(CNN) — Zimbabwe’s main opposition party has said its leader Morgan Tsvangirai will be the country’s next president.
“The opposition has won the election,” Movement for Democratic Change secretary-general Tendai Biti said.
Based on the results of 243 constituencies posted outside polling stations, Biti said Tsvangirai won 50.3 percent of the vote — just barely over the 50 percent margin to avoid a runoff with incumbent President Robert Mugabe.
But Zimbabwe’s state-run newspaper announced Wednesday that neither party garnered more than 50 percent, and that a runoff was inevitable.
Biti said his party would participate in a runoff vote, but only “under protest.”
“It is unlikely that the people’s rule will in any way will be reversed in that runoff,” Biti said. “If anything, there will actually be an embarrassing margin in favor of the opposition in the runoff, there is no question about that.”
He said a runoff vote would amount to “delaying of the inevitable which is why we appeal to certain sectors to simply concede because Zimbabwe doesn’t need that embarrassment.”
Speaking to the BBC, Zimbabwe’s Deputy Information Minister Bright Matonga dismissed the MDC’s announcement as an attempt to provoke the government and warned that the police and army “will react.” He stood by the government’s position that it will release the election results “when the time comes.”
Biti said Wednesday’s news conference would be the party’s final announcement of its tally of the election results. MDC party officials have wavered in their position since the weekend vote.
Biti told CNN on Tuesday his party believed it had won enough votes to force a run-off election. On Sunday, the MDC declared Tsvangirai the victor based on partial results.
Zimbabwe’s government is under increasing international pressure to release the results of Saturday’s presidential vote. It has released some of the parliamentary results, showing ZANU-PF and the MDC with a nearly equal split of the seats.
Biti said his party would also dominate in Zimbabwe’s lower house of parliament, garnering 99 seats compared to ZANU-PF’s 96 seats. He predicted that a coalition led by the MDC will end up having 114 seats in the House of Assembly.
Harare blames the delay in releasing results on logistical reasons, noting that four elections were held simultaneously. But some election observers and analysts have raised concerns that Mugabe is using the time to rig the results.
The Zimbabwe Election Support Network, a group of non-governmental organizations monitoring the election, had released exit polling data that showed Tsvangirai leading with over 49 percent of the vote — short of the 50 percent plus one vote needed to avoid a runoff election.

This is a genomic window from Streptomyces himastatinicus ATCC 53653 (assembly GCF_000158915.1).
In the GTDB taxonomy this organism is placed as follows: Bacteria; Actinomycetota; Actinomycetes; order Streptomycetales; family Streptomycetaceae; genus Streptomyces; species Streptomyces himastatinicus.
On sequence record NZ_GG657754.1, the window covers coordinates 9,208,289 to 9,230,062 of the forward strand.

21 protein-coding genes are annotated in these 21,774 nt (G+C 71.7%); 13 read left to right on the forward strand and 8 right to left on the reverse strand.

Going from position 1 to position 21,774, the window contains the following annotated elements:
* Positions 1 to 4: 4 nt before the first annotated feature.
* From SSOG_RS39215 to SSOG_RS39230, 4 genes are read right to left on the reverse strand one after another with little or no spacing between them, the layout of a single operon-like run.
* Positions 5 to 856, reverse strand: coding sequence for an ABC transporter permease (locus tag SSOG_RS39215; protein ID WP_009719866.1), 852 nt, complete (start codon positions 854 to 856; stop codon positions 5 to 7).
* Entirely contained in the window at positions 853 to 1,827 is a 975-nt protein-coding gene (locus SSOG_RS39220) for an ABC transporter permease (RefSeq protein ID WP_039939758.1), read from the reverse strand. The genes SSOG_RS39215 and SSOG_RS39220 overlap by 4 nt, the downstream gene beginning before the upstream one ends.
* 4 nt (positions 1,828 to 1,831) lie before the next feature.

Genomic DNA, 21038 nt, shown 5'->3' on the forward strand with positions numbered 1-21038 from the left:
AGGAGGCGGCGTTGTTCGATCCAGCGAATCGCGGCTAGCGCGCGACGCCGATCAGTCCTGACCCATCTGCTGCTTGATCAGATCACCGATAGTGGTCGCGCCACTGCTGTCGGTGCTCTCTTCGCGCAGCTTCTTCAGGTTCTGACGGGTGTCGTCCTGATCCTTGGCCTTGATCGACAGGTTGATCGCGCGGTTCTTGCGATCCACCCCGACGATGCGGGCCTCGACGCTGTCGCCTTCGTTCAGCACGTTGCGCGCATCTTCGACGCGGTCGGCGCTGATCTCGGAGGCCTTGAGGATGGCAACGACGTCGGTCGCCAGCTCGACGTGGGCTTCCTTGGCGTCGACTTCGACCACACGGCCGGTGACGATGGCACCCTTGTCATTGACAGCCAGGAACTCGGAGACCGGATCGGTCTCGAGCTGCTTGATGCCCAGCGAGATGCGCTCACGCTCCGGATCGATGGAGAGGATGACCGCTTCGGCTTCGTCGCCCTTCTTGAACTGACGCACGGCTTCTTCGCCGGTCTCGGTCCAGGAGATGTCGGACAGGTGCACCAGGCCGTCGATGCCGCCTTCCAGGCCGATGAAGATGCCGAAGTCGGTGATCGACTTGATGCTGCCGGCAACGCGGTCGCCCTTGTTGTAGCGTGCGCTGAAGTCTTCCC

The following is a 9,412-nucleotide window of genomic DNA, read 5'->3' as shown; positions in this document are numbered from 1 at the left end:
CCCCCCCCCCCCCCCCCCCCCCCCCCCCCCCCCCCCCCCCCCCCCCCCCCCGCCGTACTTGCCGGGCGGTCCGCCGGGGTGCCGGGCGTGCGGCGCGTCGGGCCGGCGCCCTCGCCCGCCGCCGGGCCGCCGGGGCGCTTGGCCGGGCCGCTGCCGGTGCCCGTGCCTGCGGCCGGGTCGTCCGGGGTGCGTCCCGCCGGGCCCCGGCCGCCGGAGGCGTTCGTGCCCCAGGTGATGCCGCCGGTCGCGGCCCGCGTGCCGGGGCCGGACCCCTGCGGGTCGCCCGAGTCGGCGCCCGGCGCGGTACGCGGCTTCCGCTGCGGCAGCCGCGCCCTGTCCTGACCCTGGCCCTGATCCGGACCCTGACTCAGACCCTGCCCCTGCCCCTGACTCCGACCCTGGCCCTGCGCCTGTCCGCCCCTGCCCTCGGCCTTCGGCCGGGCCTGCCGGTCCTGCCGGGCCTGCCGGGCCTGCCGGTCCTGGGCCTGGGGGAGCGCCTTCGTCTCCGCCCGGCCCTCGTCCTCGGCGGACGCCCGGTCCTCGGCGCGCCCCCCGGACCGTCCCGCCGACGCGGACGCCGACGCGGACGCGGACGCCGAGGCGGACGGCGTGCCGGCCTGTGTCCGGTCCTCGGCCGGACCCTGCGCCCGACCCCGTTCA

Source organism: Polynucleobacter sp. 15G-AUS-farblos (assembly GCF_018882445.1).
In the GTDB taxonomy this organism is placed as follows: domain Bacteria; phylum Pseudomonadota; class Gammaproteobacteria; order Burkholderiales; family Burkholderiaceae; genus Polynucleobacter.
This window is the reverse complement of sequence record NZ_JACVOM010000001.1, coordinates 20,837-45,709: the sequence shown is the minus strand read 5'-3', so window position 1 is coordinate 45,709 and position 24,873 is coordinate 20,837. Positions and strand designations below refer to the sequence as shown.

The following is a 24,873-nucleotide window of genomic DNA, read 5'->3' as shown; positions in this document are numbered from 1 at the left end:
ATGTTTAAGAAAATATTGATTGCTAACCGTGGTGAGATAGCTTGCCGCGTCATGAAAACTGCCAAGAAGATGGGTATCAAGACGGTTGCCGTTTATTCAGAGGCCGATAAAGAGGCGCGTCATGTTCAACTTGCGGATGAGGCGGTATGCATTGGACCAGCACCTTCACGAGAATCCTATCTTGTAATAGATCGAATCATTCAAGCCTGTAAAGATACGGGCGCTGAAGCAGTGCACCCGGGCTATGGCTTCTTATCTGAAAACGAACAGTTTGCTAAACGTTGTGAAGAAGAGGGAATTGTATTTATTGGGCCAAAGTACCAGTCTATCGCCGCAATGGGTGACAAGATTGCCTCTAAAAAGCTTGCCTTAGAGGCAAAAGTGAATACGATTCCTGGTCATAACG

Mugabe was second with 41.8 percent, according to the organization. Independent candidate Simba Makoni had 8.2 percent.
Slovenia and the United States have expressed their desire for Mugabe to step down. “If Mr. Mugabe continues, it will be a coup d’etat,” said Foreign Minister Dimitrij Rupel of Slovenia, which holds the rotating EU presidency. “I hope he is on his way out. Most Europeans think this way.”
U.S. Secretary of State Condoleezza Rice last weekend called Mugabe a “disgrace” to his country and the entire region.
The European Union said it was important for the Zimbabwe Electoral Commission to release the results and avoid “unnecessary speculation” about the results. British Prime Minister Gordon Brown said an immediate release of the results was “critical” so that the elections were seen to be fair.
Tensions are high in the southern African country that has had only one leader — Mugabe — since independence from Britain in 1980. There are fears that a delay in results could lead to violence.
A year after the last presidential election — which the MDC said was stolen — the government of Zimbabwe charged Tsvangirai for treason. He was acquitted. The MDC accused Mugabe of trying to eliminate him as a challenger.
Zimbabwe faced international sanctions after the 2002 election, including travel restrictions imposed by the United States on Zimbabwean officials.
A hero of the country’s civil war against the white Rhodesian government, Mugabe became the country’s first black leader in 1980. Nearly three decades later, he has consolidated his rule over all aspects of Zimbabwean life.
His country was once revered for offering its citizens some of the best education and health care in Africa, but now schooling is a luxury and Zimbabwe has one of the lowest life expectancies in the world.
Zimbabwe was once known as the breadbasket of southern Africa, but now it is difficult to get even basic food supplies. Inflation has skyrocketed to more than 100,000 percent, while food production and agricultural exports have dropped drastically.
Thousands of Zimbabweans flood into neighboring countries to look for jobs.
Part of the economic free fall is traced to Mugabe’s land redistribution policies, including his controversial seizure of commercially white-owned farms in 2000. Mugabe gave the land to black Zimbabweans he said were cheated under colonial rule, and white farmers who resisted were jailed.
Mugabe denies mismanagement and blames his country’s woes on the West, saying sanctions have harmed the economy.
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